With Covid-19 being at the forefront of most people’s minds, for many women their pregnancy, birth and postnatal period are at the forefront of theirs. With the world slowing down, and retreating to their homes, hopefully mothers and babies will be able to “bubble” that little bit longer…with less visitors, less pressures to tidy the house, less pressure to get out and about.
I love the newborn bubble. The special time post birth when you and your new baby are learning each other, bonding and finding your way through breastfeeding, sleep (or sleeplessness), snuggles and the general explosion of love. The days blur into the nights, blurring into weeks; and for how hard it can be, it repays itself ten-fold in the love you uncover for this newbie that’s now in your world. I’m lucky enough to have felt this way throughout the early days of motherhood.
Now on the flipside of this potential benefit (a prolonged bubble) of Covid-19 is that isolation is a massive factor in contributing to feeling unsupported. 20% (1 in 5) of women will be clinically diagnosed with postnatal depression in Australia (according to 2010 stats), with more than half of these women being diagnosed in the perinatal period. It could be suggested though, that with this period of self-isolation, clinicians being stretched, and people being more hesitant to step foot into health clinics etc., diagnosis could be missed, and therefore mothers could unnecessarily suffer through an illness that seeks attention and help. It is important to remember that this is an illness and not a reflection on a mother personally, and there are ways to seek help, especially during times like now. Now more than ever, it’s the responsibility of family and friends to call to check in, with new mums.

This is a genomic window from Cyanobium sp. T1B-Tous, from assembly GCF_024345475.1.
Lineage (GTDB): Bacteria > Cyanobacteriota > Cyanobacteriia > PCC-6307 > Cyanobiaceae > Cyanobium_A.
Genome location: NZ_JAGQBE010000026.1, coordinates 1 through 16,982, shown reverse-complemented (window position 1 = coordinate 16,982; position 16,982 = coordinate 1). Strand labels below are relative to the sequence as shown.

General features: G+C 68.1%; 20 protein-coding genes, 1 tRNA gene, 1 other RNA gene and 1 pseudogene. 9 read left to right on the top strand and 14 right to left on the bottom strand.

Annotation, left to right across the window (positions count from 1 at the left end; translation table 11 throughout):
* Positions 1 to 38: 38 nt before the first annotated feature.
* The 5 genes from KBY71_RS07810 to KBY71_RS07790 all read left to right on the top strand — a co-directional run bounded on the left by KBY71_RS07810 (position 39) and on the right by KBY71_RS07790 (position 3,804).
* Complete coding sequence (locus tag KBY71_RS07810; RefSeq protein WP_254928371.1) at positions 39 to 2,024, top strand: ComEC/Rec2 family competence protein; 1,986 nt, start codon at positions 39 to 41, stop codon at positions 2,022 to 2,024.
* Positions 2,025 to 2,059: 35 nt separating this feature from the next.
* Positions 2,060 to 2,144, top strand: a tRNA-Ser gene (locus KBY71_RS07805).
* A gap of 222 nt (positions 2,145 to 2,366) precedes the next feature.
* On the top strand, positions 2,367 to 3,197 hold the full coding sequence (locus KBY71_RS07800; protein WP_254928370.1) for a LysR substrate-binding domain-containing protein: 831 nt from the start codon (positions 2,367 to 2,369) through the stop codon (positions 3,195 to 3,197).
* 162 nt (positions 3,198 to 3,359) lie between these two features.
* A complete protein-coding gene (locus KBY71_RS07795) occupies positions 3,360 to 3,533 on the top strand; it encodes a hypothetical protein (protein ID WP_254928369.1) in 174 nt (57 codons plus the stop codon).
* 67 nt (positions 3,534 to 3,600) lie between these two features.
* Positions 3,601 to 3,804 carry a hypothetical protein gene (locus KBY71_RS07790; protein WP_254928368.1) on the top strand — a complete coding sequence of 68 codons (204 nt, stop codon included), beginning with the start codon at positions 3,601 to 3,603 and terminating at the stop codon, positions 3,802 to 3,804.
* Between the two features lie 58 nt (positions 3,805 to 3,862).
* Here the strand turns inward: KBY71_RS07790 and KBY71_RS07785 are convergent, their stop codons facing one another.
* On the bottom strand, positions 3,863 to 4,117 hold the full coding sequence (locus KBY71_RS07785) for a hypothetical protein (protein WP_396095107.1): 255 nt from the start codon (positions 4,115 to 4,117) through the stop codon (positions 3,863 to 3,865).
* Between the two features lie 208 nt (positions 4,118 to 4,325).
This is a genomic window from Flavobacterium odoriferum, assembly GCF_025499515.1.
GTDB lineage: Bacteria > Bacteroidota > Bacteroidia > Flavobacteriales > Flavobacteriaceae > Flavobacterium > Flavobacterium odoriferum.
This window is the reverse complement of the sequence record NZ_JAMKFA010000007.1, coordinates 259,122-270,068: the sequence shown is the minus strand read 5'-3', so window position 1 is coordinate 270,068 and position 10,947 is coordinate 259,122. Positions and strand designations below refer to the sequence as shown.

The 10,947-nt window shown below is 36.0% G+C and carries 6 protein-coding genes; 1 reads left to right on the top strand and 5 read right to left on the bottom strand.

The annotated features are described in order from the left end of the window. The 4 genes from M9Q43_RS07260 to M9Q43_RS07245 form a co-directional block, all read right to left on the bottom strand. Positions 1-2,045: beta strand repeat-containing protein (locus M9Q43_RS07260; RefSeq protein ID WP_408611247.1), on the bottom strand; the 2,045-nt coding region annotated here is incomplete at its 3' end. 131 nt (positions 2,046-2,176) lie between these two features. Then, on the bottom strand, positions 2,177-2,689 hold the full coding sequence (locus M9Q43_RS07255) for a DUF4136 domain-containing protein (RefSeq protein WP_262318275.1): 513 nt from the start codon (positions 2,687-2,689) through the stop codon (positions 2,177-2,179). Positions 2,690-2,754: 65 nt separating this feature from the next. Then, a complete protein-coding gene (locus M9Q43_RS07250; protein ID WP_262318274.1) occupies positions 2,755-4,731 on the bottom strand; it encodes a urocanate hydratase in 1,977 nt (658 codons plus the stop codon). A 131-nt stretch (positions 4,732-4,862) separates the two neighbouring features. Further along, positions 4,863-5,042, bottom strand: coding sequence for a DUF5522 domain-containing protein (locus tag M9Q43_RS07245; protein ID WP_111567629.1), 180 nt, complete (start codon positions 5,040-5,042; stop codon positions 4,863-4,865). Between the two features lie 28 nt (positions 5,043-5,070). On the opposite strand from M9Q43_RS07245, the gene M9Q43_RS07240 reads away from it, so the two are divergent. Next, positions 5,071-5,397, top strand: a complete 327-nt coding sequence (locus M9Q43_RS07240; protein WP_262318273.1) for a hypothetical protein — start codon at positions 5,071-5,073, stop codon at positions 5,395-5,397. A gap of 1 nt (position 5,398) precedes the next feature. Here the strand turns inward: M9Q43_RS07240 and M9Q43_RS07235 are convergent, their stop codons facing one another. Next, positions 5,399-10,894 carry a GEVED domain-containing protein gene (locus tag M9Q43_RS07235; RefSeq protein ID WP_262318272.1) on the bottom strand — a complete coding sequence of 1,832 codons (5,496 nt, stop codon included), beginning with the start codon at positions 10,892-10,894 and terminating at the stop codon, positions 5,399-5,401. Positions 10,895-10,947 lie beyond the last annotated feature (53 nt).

The Australian Government, has funded a 100 million dollar Medicare service for people in home isolation, quarantine, or unable to attend a doctors surgery for whatever reason, that allows health consultations via the phone or video link through mediums such as Facetime of Skype to consult with the general public (specifically people deemed to be vulnerable or immunocompromised). It’s a completely bulk billed service provided by GPs, specialists, nurses, mental health and allied health workers.
This will be an incredibly important service for new mums, not only for the protection of their babies (staying out of doctors clinics unnecessarily) but ensuring fast, efficient and easy access to help, if required.
Pharmacies and e-prescribing services will be eligible to participate in the home medicine services (great for mothers if they were to get mastitis, etc.).
Signs and Symptoms
According to PANDA, The Perinatal Anxiety & Depression Australia organisation, a combination of the following symptoms for someone suffering from PND is not uncommon:
- Sleep disturbance unrelated to baby’s sleep needs
- Appetite disturbance
- Crying or not being able to cry
- Inability to cope
- Negative, morbid or obsessive thoughts
- Fear of being alone or fear of being with others
- Memory difficulties and loss of concentration
- Feeling guilty and inadequate
- Loss of confidence and self-esteem
- Thoughts of harm to self, baby or suicide
– Beyond Blue and their support service: 1300 22 4636
– How to get help
– Contact your GP
Articles about PND:
– Men just as likely to suffer PND